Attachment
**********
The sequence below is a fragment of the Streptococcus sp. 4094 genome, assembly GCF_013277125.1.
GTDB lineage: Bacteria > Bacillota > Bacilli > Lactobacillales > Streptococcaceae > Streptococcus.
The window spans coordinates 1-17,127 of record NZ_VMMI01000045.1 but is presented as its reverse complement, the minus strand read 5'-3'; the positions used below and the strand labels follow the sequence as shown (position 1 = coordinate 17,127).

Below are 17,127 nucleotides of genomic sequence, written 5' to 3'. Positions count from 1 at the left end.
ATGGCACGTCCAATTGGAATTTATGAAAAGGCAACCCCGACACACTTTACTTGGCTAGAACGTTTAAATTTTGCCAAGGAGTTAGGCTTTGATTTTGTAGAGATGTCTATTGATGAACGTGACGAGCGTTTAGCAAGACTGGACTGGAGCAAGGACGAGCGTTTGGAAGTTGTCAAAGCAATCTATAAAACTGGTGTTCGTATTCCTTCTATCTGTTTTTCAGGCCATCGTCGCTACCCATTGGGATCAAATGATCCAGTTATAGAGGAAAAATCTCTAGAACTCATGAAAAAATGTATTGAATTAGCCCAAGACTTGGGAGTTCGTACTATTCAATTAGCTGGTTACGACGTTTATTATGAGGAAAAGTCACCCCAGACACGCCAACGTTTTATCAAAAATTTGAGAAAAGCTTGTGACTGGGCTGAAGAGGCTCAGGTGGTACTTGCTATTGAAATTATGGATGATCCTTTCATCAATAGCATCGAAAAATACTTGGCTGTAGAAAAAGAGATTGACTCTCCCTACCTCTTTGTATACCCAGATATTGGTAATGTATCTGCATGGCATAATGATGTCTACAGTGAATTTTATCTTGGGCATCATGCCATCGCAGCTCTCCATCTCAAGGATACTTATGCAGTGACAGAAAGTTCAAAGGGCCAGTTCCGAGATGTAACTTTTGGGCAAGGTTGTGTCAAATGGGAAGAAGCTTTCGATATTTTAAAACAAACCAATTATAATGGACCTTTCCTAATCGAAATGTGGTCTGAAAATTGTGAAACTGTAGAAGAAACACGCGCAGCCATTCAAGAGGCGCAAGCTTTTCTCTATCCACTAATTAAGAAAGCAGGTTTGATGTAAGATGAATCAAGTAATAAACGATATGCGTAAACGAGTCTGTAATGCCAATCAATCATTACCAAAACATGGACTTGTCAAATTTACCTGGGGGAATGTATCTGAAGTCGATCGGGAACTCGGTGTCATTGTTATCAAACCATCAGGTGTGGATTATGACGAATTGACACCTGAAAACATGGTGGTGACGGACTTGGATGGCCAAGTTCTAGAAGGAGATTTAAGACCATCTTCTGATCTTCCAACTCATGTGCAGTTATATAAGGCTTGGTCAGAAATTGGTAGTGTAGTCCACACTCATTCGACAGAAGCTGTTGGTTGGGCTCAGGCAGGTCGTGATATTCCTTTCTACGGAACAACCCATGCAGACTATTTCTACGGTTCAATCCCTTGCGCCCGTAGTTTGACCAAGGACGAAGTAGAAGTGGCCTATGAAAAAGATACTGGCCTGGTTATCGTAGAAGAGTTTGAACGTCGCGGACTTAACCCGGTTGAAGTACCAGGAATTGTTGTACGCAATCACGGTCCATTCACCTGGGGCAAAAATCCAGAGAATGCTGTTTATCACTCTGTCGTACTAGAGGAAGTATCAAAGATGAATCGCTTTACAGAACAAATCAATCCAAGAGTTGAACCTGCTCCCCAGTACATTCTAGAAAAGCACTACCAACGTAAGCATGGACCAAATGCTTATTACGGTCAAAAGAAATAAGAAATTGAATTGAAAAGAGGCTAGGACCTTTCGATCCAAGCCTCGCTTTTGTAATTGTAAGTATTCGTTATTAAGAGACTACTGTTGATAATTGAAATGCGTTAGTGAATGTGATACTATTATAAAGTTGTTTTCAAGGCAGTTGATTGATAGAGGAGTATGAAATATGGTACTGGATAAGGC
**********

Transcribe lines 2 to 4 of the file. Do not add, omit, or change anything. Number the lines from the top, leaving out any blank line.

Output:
GTDB lineage: Bacteria > Bacillota > Bacilli > Lactobacillales > Streptococcaceae > Streptococcus.
The window spans coordinates 1-17,127 of record NZ_VMMI01000045.1 but is presented as its reverse complement, the minus strand read 5'-3'; the positions used below and the strand labels follow the sequence as shown (position 1 = coordinate 17,127).

Below are 17,127 nucleotides of genomic sequence, written 5' to 3'. Positions count from 1 at the left end.